Number of locations
|5 (4 are terrestrial, 1 is lab space on ISS in low-Earth orbit)|
|Jeffrey Manber and|
Small satellite launch services;
CubeSat launch services;
Microgravity payload integration
Number of employees
Nanoracks LLC is a private in-space services company[better source needed] which builds tools to allow for the re-purposing of in-space hardware ("space junk") and turn it into space stations.[not verified in body]
Nanoracks's main office is in Houston, Texas. The business development office is in Washington, D.C., and additional offices are located in Abu Dhabi, United Arab Emirates (UAE) and Turin, Italy. Nanoracks provides tools, hardware and services that allow other companies, organizations and governments to conduct research and other projects in space.
Some of Nanoracks customers include Student Spaceflight Experiments Program (SSEP), the European Space Agency (ESA), the German Space Agency (DLR), NASA, Planet Labs, Space Florida, Virgin Galactic, Adidas, Aerospace Corporation, National Reconnaissance Office (NRO), UAE Space Agency, Mohammed bin Rashid Space Centre (MBRSC), and the Beijing Institute of Technology.
Nanoracks was founded in 2009 by Jeffrey Manber and Charles Miller to provide commercial hardware and services for the U.S. National Laboratory on board the International Space Station via a Space Act Agreement with NASA. Nanoracks signed their first contract with NASA in September 2009 and had their first laboratory on the Space Station in April 2010.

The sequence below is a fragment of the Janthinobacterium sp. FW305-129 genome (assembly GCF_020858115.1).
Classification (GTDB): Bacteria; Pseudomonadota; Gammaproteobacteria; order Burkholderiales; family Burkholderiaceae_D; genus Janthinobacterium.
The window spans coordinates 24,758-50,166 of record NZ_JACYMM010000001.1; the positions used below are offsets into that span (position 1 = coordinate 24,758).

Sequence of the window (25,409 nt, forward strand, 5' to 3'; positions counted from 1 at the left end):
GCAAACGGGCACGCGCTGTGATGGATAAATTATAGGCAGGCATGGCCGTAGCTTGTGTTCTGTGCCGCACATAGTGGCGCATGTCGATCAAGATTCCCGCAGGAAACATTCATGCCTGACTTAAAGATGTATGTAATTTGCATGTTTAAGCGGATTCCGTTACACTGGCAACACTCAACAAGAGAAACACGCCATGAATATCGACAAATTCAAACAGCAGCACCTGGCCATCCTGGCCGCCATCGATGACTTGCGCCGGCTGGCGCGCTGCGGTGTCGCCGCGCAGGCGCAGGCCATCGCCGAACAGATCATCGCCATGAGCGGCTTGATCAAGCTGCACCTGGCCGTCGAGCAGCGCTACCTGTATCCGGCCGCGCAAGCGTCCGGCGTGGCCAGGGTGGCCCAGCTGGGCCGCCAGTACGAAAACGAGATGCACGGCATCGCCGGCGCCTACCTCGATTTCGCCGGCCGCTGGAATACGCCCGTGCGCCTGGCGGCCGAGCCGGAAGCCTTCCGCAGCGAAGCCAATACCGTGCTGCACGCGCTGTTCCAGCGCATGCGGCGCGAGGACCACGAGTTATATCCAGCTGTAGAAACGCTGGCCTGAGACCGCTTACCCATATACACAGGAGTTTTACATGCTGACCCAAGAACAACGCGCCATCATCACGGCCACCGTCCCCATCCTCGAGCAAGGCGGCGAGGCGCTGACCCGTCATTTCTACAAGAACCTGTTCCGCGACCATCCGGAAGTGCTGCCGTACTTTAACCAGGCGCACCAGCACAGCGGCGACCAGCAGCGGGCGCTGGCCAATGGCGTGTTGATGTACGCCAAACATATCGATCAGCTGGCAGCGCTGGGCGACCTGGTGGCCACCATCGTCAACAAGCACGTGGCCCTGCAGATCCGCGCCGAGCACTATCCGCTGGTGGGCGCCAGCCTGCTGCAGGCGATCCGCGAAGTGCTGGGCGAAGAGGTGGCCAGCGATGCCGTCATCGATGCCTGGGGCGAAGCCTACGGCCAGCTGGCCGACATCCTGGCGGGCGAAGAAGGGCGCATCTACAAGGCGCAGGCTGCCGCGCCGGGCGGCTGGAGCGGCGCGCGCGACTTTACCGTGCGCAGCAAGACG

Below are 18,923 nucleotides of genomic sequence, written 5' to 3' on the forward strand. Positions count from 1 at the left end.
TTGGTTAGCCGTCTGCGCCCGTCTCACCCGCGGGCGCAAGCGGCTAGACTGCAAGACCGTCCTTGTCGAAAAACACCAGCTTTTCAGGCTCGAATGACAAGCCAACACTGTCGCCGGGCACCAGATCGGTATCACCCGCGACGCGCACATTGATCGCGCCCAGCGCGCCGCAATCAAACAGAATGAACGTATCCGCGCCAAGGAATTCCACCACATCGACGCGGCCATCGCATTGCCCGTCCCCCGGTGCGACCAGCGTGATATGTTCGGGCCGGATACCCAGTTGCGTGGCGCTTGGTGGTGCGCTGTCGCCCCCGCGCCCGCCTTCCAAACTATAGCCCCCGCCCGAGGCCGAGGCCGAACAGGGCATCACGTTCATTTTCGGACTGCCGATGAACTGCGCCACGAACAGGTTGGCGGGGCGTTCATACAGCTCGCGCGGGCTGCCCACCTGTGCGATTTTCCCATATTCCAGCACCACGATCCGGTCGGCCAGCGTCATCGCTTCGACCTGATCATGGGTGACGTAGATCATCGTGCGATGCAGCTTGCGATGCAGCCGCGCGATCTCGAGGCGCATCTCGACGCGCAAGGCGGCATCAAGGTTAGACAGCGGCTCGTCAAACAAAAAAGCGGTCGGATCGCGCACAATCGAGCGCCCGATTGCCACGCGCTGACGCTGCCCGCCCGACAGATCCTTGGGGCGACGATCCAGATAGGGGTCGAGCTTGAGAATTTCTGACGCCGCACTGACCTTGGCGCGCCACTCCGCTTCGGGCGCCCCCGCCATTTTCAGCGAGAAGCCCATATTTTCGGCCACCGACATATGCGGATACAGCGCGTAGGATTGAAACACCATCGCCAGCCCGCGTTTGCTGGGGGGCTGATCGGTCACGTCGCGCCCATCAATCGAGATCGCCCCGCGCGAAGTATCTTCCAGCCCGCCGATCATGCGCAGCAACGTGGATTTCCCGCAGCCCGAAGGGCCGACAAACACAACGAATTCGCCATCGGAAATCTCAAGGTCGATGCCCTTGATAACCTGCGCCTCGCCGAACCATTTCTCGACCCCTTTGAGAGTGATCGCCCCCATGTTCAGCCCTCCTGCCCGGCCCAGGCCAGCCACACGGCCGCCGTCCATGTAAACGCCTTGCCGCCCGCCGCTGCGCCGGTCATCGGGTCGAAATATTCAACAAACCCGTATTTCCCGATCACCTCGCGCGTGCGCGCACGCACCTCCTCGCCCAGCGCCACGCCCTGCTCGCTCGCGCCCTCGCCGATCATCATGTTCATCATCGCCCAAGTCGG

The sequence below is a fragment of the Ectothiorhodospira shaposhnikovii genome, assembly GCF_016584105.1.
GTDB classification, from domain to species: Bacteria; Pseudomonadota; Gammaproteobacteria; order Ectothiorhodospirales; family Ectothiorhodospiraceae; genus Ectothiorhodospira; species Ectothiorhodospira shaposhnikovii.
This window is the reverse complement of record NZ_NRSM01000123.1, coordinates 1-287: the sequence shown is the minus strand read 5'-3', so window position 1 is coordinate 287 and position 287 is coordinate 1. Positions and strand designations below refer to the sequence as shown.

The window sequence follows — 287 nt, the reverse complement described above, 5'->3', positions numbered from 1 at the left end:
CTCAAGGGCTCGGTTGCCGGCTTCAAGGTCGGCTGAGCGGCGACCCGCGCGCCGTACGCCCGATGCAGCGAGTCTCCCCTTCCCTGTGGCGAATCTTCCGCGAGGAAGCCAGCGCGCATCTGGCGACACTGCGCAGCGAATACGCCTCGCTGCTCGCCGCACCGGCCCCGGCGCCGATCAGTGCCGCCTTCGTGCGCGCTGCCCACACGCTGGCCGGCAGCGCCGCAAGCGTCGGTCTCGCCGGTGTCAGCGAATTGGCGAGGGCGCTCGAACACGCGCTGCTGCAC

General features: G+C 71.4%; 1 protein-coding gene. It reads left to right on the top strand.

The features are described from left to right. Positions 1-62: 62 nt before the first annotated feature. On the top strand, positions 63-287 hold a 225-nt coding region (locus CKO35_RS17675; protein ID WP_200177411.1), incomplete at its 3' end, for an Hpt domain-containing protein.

In August 2012, Nanoracks partnered with Space Florida to host the Space Florida International Space Station (ISS) Research Competition. As part of this program, Nanoracks and DreamUp provide research NanoLab box units to fly payloads to the ISS, with scientific research to be conducted on board the U.S. National Laboratory. In October 2013, Nanoracks became the first company to coordinate the deployment of small satellites from the ISS via the airlock in the Japanese Kibō module. This deployment was done using the Japanese Experiment Module (JEM) Small Satellite Orbital Deployer (J-SSOD).
By 2015, Nanoracks had deployed 64 satellites into low Earth orbit, and had 16 satellites on the ISS awaiting deployment, with an order backlog of 99. The company also announced an agreement to fly a Chinese DNA experiment from the Beijing Institute of Technology on the International Space Station. The agreement includes Nanoracks delivering the experiment to the American side of the ISS in a SpaceX Dragon spacecraft and berthing the experiment to Nanoracks' orbiting laboratory facilities, then sending data back to the Chinese researchers.
The Nanoracks Bishop Airlock is a commercially-funded airlock module launched to the International Space Station on SpaceX CRS-21 on 6 December 2020. The module was built by Nanoracks, Thales Alenia Space, and Boeing.[better source needed] It will be used to deploy CubeSats, small satellites, and other external payloads for NASA, Center for the Advancement of Science in Space (CASIS), and other commercial and governmental customers.